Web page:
No one has claimed responsibility for an explosion that went off near Australian embassy vehicles as they travelled in the Afghanistan capital of Kabul.
The suspected suicide car bomber struck on Friday, killing a civilian and wounding 14 bystanders, officials say, but there was no indication the Australians had been the target.
No Australians were injured in the attack, the Department of Foreign Affairs said.
"The Australian government extends its sympathies to families and friends of people killed and injured by this attack," Foreign Minister Julie Bishop said in the statement late on Friday.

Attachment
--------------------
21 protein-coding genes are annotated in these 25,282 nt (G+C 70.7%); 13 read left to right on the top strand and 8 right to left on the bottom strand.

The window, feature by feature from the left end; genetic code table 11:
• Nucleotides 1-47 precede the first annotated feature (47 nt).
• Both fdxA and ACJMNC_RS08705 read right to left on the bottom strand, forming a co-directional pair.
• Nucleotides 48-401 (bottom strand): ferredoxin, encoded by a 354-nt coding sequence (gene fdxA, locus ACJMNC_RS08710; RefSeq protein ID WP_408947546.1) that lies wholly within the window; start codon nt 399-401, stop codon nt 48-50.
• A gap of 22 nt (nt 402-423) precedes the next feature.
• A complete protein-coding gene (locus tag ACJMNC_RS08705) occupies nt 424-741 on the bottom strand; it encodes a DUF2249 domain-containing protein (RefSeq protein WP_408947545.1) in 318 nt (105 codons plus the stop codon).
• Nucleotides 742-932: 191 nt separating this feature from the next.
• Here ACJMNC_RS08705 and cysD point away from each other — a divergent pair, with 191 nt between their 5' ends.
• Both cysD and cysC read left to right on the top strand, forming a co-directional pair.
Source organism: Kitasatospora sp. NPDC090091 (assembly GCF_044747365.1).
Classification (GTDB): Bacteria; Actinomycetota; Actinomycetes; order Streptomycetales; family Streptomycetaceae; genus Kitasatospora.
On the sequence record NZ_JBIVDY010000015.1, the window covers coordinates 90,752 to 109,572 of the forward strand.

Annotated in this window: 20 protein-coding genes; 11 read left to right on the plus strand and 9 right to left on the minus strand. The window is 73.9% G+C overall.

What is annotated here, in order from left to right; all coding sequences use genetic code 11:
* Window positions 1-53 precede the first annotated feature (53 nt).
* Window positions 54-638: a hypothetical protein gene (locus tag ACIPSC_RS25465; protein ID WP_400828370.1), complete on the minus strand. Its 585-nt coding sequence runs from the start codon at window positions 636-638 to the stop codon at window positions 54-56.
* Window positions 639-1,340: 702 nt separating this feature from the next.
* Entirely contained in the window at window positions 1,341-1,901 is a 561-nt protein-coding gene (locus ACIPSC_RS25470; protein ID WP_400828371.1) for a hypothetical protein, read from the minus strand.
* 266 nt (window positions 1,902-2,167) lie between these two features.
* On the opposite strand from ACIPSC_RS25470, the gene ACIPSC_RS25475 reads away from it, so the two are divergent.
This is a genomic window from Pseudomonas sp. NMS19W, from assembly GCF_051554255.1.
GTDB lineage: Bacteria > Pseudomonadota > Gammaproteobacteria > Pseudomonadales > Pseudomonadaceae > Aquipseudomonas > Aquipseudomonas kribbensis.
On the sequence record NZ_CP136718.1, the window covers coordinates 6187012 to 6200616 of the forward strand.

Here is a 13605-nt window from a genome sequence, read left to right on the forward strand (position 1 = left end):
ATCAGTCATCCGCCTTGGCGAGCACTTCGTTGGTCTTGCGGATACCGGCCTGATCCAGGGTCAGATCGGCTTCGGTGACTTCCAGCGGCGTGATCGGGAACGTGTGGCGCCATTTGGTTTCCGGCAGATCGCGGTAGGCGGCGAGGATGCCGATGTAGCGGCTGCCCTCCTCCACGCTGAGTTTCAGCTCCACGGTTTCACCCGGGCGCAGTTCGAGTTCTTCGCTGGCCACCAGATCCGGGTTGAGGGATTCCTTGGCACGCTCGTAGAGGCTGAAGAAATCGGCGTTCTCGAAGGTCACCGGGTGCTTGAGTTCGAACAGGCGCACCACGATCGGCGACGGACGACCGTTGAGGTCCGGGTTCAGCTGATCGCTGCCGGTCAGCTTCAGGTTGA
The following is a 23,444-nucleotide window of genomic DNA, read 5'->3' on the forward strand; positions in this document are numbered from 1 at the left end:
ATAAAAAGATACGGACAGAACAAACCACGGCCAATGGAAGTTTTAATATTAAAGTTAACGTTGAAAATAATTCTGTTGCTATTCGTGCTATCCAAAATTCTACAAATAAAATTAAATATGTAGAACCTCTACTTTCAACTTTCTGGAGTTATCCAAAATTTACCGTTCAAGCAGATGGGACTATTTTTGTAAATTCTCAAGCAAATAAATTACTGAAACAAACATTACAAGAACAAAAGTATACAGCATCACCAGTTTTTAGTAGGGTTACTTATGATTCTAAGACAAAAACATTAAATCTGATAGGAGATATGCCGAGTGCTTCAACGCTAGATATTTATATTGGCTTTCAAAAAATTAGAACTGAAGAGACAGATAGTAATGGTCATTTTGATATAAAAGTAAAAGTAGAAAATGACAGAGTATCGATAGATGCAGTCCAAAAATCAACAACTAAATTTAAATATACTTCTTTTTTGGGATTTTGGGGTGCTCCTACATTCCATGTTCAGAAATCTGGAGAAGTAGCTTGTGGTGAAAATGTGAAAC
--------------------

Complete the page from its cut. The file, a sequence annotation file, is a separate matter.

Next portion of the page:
"The attack again highlights the threat posed by terrorist and insurgent groups to the people of Afghanistan."
The attack came two days after President Ashraf Ghani offered to start peace talks with the Taliban, and just over a month after an ambulance packed with explosives was detonated in the city centre, killing about 100 people.
Much of the centre of Kabul is already a zone of concrete blast walls, razor wire and police checkpoints, but security has been tightened even further in the wake of the Jan. 27 ambulance attack and another attack on the city's Intercontinental Hotel earlier in the month.